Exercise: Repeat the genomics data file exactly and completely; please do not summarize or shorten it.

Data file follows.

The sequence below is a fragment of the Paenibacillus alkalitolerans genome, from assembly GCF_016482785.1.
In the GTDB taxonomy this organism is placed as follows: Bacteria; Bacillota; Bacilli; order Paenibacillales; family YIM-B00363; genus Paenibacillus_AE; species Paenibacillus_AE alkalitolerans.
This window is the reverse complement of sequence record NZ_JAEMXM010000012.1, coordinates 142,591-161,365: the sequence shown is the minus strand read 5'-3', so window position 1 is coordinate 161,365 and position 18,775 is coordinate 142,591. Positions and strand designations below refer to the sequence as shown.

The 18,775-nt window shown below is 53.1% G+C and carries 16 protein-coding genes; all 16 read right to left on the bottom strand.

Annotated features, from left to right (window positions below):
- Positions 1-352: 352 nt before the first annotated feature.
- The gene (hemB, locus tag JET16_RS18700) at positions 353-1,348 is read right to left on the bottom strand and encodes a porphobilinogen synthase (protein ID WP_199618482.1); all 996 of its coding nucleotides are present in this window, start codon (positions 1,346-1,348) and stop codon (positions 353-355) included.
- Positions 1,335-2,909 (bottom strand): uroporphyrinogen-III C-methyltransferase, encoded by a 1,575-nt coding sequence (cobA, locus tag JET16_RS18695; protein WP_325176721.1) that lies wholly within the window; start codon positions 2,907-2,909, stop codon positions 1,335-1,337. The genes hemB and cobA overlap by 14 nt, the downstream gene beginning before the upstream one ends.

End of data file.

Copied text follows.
The sequence below is a fragment of the Paenibacillus alkalitolerans genome, from assembly GCF_016482785.1.
In the GTDB taxonomy this organism is placed as follows: Bacteria; Bacillota; Bacilli; order Paenibacillales; family YIM-B00363; genus Paenibacillus_AE; species Paenibacillus_AE alkalitolerans.
This window is the reverse complement of sequence record NZ_JAEMXM010000012.1, coordinates 142,591-161,365: the sequence shown is the minus strand read 5'-3', so window position 1 is coordinate 161,365 and position 18,775 is coordinate 142,591. Positions and strand designations below refer to the sequence as shown.

The 18,775-nt window shown below is 53.1% G+C and carries 16 protein-coding genes; all 16 read right to left on the bottom strand.

Annotated features, from left to right (window positions below):
- Positions 1-352: 352 nt before the first annotated feature.
- The gene (hemB, locus tag JET16_RS18700) at positions 353-1,348 is read right to left on the bottom strand and encodes a porphobilinogen synthase (protein ID WP_199618482.1); all 996 of its coding nucleotides are present in this window, start codon (positions 1,346-1,348) and stop codon (positions 353-355) included.
- Positions 1,335-2,909 (bottom strand): uroporphyrinogen-III C-methyltransferase, encoded by a 1,575-nt coding sequence (cobA, locus tag JET16_RS18695; protein WP_325176721.1) that lies wholly within the window; start codon positions 2,907-2,909, stop codon positions 1,335-1,337. The genes hemB and cobA overlap by 14 nt, the downstream gene beginning before the upstream one ends.